“He’s been a role model for me,” Brendan proclaimed. “Not just in football. I look up to him a lot. I think he has been more of a role model than anyone in my life. And I have had a lot of role models, but he has been such a big help in pushing me.”

“Ryan is wonderful with him,” Chris stated. “Ryan has his back. He’ll play hockey with him even if it was a make-shift hockey game, it was Ryan out there. And he’ll go over the film with him and help him with his routes.”

Obviously, it’s one thing for Brendan to receive compassion and support from his family, but as Chris described, the whole school has been supportive of Brendan.

“These kids in this school have never treated him badly. They have never bullied, never disrespected him. If they had questions, or if they didn’t understand something he would just tell them. One time he brought in some pictures and his feeding pump and explained things in third grade.”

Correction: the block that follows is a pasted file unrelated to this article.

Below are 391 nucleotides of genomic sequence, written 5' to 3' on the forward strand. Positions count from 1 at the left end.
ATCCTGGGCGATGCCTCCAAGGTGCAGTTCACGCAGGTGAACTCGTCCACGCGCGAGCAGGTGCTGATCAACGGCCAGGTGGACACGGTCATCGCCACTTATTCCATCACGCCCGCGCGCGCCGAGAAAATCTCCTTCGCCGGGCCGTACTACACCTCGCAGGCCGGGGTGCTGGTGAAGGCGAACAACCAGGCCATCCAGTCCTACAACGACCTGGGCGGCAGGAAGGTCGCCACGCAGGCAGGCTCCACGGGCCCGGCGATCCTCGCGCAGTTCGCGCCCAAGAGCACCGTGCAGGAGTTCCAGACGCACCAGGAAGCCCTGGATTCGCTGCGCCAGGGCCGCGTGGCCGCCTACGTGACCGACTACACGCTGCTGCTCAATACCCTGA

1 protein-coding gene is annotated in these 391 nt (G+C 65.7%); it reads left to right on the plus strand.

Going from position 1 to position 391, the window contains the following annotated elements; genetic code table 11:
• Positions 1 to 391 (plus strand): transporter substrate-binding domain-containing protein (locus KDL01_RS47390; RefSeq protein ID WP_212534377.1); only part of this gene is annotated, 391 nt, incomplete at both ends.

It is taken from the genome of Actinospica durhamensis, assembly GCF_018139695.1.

Brendan admitted that his passion and desire to succeed has, in turn, helped to push his teammates.

“They have said some things, and it really touched my heart. They say how I inspire them, but they inspire me, they really do. I’m happy to have the teammates that I have. Those guys I started out with in seventh grade, those have been my best, best friends for six or seven years. This group of guys have been really special to me, and I appreciate them.”

“He’s at practice every day. He works his butt off, he really does. He’s an inspiration. He’s out there working, he doesn’t have some of the skills that some of the other kids have, but everything he does is at 100 percent. He tries as hard as he can,” Raiders head coach Dan Yeagley said.